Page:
This is great to see. It's not surprising that it works, the data has been clear on that for years.

    But the scale is amazing:

    cash or vouchers now account for nearly 20 percent of the $29 billion given out in humanitarian aid each year

    That's not easy to pull off when you're up against such a strong and enduring misconception.

    Here's a great related TED talk from Rutger Bregman:
    https://youtu.be/ydKcaIE6O1k

    6 votes
    1. [2]
      Good_Apollo
      Link Parent
      The data is constantly against the generally accepted mantras in economics and social policies, yet here we are constantly fighting for people to see the light. It’s a Sisyphean task and drains my...

      The data is constantly against the generally accepted mantras in economics and social policies, yet here we are constantly fighting for people to see the light. It’s a Sisyphean task and drains my energy when I try to change the hearts and minds of those around me. I get called a bleeding-heart, foolish idealist, communist, and other more sordid insults even.

      7 votes
      1. crdpa
        Link Parent
        Same. I can't even think to say something about this here in Brazil. The brainwashing that there is a big communist boogeyman trying to take over the country is too ingrained. Unfortunately I...

        Same. I can't even think to say something about this here in Brazil.

        The brainwashing that there is a big communist boogeyman trying to take over the country is too ingrained.

        Unfortunately I don't have energy for this anymore.

        4 votes
  4. wcerfgba
    Link
    My favourite charity, GiveDirectly operate in exactly this way: They have some studies linked on their website as well about the efficacy of direct cash transfers and how they try to evaluate how...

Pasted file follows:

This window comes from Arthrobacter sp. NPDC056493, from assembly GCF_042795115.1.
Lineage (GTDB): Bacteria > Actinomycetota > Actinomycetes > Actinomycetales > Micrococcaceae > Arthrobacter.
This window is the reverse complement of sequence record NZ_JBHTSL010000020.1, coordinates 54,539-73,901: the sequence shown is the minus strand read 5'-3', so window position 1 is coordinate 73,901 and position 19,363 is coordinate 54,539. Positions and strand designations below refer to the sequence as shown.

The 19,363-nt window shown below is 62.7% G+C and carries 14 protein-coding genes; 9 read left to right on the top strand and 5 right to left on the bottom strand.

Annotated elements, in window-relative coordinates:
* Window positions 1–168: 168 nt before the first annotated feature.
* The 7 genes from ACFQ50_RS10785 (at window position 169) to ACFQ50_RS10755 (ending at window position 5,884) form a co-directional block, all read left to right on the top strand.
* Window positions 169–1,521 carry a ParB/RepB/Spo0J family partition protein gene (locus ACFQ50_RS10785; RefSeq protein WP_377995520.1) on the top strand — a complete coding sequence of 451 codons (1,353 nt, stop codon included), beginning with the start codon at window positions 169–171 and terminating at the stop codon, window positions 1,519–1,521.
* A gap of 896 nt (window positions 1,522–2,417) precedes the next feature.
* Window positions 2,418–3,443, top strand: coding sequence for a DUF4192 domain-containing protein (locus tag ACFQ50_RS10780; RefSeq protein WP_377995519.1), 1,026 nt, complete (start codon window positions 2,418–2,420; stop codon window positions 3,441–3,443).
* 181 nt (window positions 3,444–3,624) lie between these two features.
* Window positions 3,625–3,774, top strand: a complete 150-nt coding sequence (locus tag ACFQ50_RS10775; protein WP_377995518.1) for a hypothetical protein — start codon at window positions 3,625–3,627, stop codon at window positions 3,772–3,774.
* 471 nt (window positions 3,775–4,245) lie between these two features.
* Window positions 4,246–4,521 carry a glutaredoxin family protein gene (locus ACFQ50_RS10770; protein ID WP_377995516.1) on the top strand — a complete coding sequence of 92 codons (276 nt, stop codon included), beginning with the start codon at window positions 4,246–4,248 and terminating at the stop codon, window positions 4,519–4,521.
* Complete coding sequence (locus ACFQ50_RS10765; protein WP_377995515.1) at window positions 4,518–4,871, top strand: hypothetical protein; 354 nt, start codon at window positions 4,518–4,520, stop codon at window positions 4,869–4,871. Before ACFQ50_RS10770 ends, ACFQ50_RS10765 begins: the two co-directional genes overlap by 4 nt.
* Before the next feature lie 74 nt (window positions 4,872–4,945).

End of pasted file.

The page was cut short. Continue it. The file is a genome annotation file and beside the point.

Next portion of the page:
My favourite charity, GiveDirectly operate in exactly this way:

    GiveDirectly is the leading global NGO specialized in delivering digital cash transfers. We’ve worked in challenging contexts across 8 countries, from Houston after Harvey to the most remote parts of Uganda, and launched 13 experimental evaluations (RCTs) with independent researchers documenting the impacts on recipients and on the local economy.

    They have some studies linked on their website as well about the efficacy of direct cash transfers and how they try to evaluate how recipients are using the money in unbiased ways, really interesting stuff.

    One thing I find interesting is some recipients use the money to expand their businesses, so although the programme isn't directly about social enterprise itself, because it is such a flexible approach for recipients, it does end up yielding some of the same benefits of social enterprise investment.

    I'd like to see similar charities -- or maybe just GiveDirectly -- expanding to Western countries as well. In the UK we have food banks and a lot of people struggling to make ends meet and I wonder if the same model would be effective here.

    EDIT: Looks like GD do have a few US programmes, I thought they were mostly based in Africa. Good stuff :)

    3 votes